What is trailing stop loss (SL)? How do I use trailing SL?

A trailing stop loss is a sophisticated risk management tool used in trading to mitigate potential losses and safeguard profits. This order type dynamically adjusts the stop price relative to the market price of a stock, either in percentage terms or by a fixed number of points.

Its primary function is to protect gains by continuously modifying the trigger price as the stock price fluctuates. For instance, if the stock price rises, the trailing stop loss trails it upward, maintaining a predetermined distance, thus locking in profits. Conversely, if the stock price falls, the stop price remains unchanged until the price reverses and hits the trailing stop loss threshold, at which point it triggers a market order to sell, limiting potential losses.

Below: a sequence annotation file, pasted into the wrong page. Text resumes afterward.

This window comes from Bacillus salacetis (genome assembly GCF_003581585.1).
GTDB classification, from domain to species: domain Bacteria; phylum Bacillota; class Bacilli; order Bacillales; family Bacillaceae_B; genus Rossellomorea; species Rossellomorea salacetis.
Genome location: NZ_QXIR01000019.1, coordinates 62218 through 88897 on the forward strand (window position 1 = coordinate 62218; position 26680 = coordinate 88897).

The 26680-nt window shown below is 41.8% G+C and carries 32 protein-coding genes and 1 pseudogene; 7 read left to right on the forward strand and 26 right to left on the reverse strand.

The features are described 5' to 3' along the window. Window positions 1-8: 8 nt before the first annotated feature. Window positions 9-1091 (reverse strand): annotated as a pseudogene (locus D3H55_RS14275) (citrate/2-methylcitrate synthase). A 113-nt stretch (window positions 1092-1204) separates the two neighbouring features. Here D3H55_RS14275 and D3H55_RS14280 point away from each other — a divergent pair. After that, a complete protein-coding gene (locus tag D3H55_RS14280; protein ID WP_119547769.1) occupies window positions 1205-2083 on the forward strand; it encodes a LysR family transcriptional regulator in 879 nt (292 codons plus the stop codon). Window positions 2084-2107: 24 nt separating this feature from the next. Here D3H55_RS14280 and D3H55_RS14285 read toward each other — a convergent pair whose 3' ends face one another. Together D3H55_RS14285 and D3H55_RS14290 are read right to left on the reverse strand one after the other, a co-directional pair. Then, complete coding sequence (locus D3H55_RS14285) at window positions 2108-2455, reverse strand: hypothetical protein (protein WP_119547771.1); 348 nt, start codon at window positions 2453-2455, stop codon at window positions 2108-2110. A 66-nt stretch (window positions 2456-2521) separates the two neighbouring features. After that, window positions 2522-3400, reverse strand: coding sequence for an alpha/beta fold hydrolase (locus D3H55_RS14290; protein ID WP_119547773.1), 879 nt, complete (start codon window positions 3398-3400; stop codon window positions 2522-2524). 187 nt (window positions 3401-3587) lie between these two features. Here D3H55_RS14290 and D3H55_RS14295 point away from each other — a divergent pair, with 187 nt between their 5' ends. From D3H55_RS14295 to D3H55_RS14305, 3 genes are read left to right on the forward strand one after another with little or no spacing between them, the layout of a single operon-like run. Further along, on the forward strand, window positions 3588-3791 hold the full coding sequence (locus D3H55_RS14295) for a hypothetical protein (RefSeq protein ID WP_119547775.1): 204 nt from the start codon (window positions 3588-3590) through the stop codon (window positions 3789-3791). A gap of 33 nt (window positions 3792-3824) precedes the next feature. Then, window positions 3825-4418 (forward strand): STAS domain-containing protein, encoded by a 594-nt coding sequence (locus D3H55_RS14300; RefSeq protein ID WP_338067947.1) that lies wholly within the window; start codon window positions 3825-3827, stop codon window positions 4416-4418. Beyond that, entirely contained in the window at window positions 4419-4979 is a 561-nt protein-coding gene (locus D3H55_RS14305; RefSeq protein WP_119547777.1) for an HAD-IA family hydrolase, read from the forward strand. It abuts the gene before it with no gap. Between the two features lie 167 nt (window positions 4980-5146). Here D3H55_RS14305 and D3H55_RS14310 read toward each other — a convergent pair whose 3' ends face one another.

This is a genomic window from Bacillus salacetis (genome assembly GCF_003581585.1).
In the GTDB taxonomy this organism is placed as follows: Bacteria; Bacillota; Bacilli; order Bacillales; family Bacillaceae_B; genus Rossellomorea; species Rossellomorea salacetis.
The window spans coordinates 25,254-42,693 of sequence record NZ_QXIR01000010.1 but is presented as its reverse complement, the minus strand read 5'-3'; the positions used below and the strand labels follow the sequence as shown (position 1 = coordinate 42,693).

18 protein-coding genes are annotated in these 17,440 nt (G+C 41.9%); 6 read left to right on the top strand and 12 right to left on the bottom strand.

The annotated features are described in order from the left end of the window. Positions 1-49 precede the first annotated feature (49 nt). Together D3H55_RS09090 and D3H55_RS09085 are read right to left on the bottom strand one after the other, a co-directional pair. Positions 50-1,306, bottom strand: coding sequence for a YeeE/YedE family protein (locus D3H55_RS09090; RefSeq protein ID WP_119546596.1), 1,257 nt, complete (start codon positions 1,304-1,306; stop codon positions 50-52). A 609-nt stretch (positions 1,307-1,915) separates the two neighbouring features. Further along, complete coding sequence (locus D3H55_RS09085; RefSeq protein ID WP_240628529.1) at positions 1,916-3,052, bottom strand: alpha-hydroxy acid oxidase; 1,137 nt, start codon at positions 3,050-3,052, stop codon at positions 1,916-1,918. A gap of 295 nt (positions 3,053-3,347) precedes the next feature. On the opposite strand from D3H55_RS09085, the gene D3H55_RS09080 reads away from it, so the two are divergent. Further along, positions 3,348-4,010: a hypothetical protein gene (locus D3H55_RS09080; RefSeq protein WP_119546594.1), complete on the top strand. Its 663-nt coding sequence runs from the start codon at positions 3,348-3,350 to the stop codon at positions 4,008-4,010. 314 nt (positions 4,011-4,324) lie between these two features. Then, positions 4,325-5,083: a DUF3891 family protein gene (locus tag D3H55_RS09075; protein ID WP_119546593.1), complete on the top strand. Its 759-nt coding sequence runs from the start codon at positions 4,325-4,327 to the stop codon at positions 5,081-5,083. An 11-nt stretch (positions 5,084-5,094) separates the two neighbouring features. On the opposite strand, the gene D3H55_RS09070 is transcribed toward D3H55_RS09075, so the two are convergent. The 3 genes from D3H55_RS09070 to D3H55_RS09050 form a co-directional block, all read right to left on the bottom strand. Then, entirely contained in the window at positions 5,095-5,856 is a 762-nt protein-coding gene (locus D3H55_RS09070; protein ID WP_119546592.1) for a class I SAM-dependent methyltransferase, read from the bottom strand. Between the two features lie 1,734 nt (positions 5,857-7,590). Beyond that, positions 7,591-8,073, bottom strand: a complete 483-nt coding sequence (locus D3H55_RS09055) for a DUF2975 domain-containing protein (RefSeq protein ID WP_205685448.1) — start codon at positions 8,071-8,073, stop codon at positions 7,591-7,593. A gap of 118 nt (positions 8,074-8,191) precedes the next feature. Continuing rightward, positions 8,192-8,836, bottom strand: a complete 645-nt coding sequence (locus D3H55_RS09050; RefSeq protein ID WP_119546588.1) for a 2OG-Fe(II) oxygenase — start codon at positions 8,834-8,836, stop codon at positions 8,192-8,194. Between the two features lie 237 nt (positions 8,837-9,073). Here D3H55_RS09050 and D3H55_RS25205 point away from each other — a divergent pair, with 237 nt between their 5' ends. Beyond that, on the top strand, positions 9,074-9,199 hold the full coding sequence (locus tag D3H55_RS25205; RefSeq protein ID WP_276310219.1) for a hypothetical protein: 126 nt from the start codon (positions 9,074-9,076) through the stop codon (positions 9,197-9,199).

To employ a trailing stop loss effectively, one needs to set the initial trigger price and the increment by which it adjusts with the market movement. It’s a flexible tool that allows investors to secure gains without constant manual adjustments while also serving as a protective barrier against unexpected downturns in stock prices.

Refer to the examples below to understand better:

‘Sell’ Trailing SL:

Trigger Price moves up       |      Stock Price Moves up

E.g., if you buy XYZ Limited

Buy Price: ₹50

CMP: ₹55

SL: ₹48

Trailing SL = 1 TICK where 1 tick = ₹.5


MTM Profit = 55-50 → ₹5

Since the stock price moved up by ₹5, the trigger price of ‘sell’ trailing SL will also move up by 5 x 1 tick size = 5 x .5 → ₹2.5.

Therefore, the New Trigger Price = ₹57.5

Similarly, in a ‘buy’ trailing stop loss scenario, the trigger price adjusts downward in tandem with the movement of the stock price.